Happy Bloomsday! What am I talking about? Bloomsday is a celebration of Ulysses, James Joyce’s modern epic of everyday life, which takes place on June 16, 1904. Bloomsday is named for the novel’s main character, Leopold Bloom, a modern-day Odysseus who echoes that Homeric hero’s long journey home as he strolls the streets of Dublin.
Ulysses was published on 2 February 1922, Joyce’s birthday, but the impulse to celebrate the novel on June 16th seems to have been immediate (in a 1924 letter Joyce mentions “a group of people who observe what they call Bloom’s day—June 16”). In 1954 a group that included two Irish writers (novelist Flann O’Brien and poet Patrick Kavanagh) inaugurated the intention (if not the practice) of celebrating Bloomsday by retracing Bloom’s journey across Dublin and re-enacting events from the book—ultimately they settled for accomplishing the equally Joycean feat of getting drunk in a pub. In the ensuing decades, though, those intentions have been realized by Joyce admirers the world over in the form of festivals, walking tours, public readings, radio broadcasts, informal gatherings, and countless tributes on social media.
The Bloomsday Project is my own contribution. Beginning with Episode 1 in 2006, I have paid tribute to Ulysses every Bloomsday, one chapter at a time, by posting an excerpt prefaced by my own commentary and observations. My goal is to share some of the pleasures of Ulysses with family, friends, and whoever else might find their way here. All of my previous Bloomsday posts can be found in the archives.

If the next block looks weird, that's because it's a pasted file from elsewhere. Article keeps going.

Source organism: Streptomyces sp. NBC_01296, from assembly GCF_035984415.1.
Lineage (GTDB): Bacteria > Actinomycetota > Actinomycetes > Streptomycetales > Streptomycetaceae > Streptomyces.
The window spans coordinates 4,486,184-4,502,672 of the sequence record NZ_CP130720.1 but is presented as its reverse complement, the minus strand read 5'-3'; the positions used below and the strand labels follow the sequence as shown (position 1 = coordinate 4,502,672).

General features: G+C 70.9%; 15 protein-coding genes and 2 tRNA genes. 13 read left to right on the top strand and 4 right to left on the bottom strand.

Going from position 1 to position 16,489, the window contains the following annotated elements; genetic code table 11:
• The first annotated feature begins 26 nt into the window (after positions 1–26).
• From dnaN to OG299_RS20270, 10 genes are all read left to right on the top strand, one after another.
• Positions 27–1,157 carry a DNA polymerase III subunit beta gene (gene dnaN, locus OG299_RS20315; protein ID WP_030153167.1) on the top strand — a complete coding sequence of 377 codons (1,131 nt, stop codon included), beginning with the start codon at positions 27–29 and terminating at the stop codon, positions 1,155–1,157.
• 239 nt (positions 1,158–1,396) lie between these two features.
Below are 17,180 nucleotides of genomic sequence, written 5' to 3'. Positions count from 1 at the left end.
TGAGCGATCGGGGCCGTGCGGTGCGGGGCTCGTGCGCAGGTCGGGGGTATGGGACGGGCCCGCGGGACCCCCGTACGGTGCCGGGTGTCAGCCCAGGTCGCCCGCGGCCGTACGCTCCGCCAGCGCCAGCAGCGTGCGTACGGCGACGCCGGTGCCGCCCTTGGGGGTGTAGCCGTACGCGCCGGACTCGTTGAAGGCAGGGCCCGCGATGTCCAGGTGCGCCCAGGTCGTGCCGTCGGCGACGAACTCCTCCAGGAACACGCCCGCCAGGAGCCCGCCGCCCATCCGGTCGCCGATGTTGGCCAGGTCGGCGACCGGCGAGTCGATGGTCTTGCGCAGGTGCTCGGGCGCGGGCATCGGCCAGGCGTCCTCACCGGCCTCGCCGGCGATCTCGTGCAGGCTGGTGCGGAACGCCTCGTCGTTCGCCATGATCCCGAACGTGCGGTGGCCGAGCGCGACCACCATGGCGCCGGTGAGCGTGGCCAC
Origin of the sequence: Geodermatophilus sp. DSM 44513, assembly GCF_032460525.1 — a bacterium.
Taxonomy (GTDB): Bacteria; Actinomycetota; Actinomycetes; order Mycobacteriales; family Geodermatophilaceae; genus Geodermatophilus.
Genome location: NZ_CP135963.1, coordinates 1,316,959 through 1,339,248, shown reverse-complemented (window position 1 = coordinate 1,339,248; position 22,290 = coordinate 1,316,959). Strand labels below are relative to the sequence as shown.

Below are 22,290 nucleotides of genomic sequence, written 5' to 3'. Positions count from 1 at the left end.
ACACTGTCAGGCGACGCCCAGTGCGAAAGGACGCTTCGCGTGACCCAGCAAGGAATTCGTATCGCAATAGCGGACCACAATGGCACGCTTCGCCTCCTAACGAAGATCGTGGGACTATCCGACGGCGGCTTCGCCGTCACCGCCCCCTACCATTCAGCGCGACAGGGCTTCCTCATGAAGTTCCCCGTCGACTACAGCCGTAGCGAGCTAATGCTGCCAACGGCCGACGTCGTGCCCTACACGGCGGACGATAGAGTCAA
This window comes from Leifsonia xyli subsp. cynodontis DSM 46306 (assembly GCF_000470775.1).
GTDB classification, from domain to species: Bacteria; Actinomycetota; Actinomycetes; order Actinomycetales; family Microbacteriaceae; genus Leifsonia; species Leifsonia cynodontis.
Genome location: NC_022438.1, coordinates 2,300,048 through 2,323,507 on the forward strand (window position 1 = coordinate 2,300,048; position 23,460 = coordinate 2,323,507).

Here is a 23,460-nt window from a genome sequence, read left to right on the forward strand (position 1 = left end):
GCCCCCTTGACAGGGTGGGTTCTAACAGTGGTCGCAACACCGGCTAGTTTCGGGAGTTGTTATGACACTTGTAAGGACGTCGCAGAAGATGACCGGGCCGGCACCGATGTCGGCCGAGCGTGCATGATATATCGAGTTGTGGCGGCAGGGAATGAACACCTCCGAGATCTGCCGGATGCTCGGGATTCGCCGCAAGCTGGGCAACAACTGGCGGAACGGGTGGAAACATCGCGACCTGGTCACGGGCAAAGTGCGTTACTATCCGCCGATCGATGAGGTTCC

This year we dip into the one-eyed world of Episode 12: the Cyclops.
I’ll begin with a digression. Check the writing credits for the Coen Brothers’ O Brother, Where Art Thou (2000) on IMDb and you’ll find three headshots: Joel Coen, Ethan Coen, and a bust of Homer. As the opening credits make clear, the misadventures of escaped convict Ulysses Everett McGill (George Clooney) across Depression-era Mississippi are modeled on Homer’s Odyssey. McGill and fellow escapees Pete and Delmar (John Turturro and Tim Blake Nelson) negotiate an obstacle course of Homeric correspondences including encounters with a blind prophet, the Sirens, and the Lotus-Eaters. The Coen brothers’ version of the cyclops, however, owes as much to James Joyce’s Ulysses as it does to Homer. In the Odyssey, Odysseus and his crew visit a land of one-eyed giants and become trapped in the cave of the cyclops Polyphemus. After Polyphemus eats two of his men, Odysseus manages to get the cyclops drunk on wine, then blind him with a burning stake. In O Brother the cyclops is a one-eyed Klansman named Big Dan Teague (John Goodman). When McGill and his companions don white sheets to infiltrate a KKK rally and prevent the lynching of their friend Tommy, Big Dan, wearing a white hood with one eyehole, recognizes the trio and exposes them. McGill and his friends manage to get away, covering their escape by cutting the suspension cords holding up a giant flaming wooden cross so that it falls on Big Dan and his fellow Klansman. Reimagining Homer’s gigantic one-eyed brute as a large one-eyed bully is natural enough. The decision to make him a member of the KKK is less obvious — unless you have read Ulysses.